Selling your classic car? It's FREE to list your car on Honest John Classics | No thanks

Veteran Toledo steam car set for Regent Street Motor Show

Published 09 October 2014

A steam-powered Toledo from the last century will be one of the stars of the Regent Street Motor Show on Saturday, 1 November.

The car and owner Nick Howell, a Cornish fish merchant, will be hoping for top honours in the prestigious EFG International Concours d’Elegance - a centrepiece of the show that turns the famous shopping street into a traffic-free zone for the day.

The concours event is open to around 100 veteran cars, all of which will be taking part in the London to Brighton the next day.

If the Toledo does win an award, it will cap a successful year for the car. It triumphed in this year’s Pebble Beach concours in America where it won the Chairman’s Trophy, prior to re-enacting a trip the very same car made from Flagstaff to the Grand Canyon more than 112 years ago.

Car nut Howell bought the car as a restoration project in 2004 and it is believed to be one of just 14 steam-powered Toledos still in existence.

Toledo

Said Howell, ‘I have rebuilt many veteran and vintage cars in the past, but once I’ve got them running properly I tend to get bored. So about ten years ago - when I started looking for another car to rebuild - I chose a steam-powered car as getting one to run smoothly seems to be a never-ending challenge!’

He found the Toledo for sale at a farm auction in America in 2004 and in the course of delving into its history he discovered that its modifications – including a longer chassis and a larger than usual water tank – meant it was the very same steam car used by photographer Oliver Lippincott to make that pioneering drive from Flagstaff in Arizona to the South Rim of the Grand Canyon.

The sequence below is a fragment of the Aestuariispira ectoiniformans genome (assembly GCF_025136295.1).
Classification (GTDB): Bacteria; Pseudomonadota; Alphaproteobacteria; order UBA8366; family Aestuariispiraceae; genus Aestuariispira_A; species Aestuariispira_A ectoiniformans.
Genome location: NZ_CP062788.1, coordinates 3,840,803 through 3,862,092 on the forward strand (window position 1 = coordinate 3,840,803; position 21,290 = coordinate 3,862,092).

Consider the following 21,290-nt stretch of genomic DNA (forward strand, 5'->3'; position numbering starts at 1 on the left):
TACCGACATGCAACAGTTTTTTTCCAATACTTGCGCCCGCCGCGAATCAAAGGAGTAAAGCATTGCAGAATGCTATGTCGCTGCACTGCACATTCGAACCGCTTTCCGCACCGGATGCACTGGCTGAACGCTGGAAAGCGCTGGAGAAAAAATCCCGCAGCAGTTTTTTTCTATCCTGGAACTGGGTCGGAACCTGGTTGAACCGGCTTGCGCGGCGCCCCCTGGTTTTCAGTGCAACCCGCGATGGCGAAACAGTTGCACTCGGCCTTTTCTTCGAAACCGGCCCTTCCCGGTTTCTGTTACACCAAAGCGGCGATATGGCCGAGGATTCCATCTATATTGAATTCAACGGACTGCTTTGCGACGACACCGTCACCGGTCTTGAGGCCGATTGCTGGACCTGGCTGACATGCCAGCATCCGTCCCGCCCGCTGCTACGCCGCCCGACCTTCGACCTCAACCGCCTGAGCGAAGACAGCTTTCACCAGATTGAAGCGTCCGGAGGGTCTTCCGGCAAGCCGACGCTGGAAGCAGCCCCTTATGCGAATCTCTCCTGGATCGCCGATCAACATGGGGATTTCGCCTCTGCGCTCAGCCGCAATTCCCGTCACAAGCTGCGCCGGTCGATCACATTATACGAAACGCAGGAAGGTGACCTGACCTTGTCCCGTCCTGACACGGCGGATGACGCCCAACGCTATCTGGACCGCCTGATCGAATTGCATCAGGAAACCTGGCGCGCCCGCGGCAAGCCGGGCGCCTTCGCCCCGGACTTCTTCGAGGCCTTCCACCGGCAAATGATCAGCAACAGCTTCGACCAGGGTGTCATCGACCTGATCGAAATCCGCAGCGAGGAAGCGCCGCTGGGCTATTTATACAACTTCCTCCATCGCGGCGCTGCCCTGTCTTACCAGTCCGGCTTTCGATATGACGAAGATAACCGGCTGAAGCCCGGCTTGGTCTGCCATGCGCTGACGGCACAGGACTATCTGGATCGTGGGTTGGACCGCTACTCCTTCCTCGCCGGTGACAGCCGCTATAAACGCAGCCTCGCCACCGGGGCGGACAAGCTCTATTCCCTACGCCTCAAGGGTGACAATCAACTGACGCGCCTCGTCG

The car was made by the American Bicycle Company of Toledo, Ohio, in 1902 and took three days to cover the 67 miles to the edge of the Canyon.

After years of rebuilding – the car is remarkably original with only three small pieces of new wood needed to replace charred originals – the Toledo was invited to Pebble Beach.

And after its triumph there, it was shipped to Flagstaff for its second trip to the Grand Canyon. Howell’s re-enactment over unmade forest tracks also took two days and due to poor weather turning the trail into a quagmire, it had to be towed the last 15 miles. Remarkably, the same fate befell the car in 1902, when it was dragged over the final few miles behind a horse as the weather turned.

Pioneer 3

You can see the car at the free-to-view Regent Street Motor Show. The show means the street is closed to traffic from Piccadilly Circus to Oxford Circus and last year it attracted more than 400,000 visitors.

This year, there will be hundreds of cars on display, including modern performance cars, family cars, eco cars and racing cars as well cars from motoring’s past.

 

 

 

Comments

Add a comment

 

Ask Honest John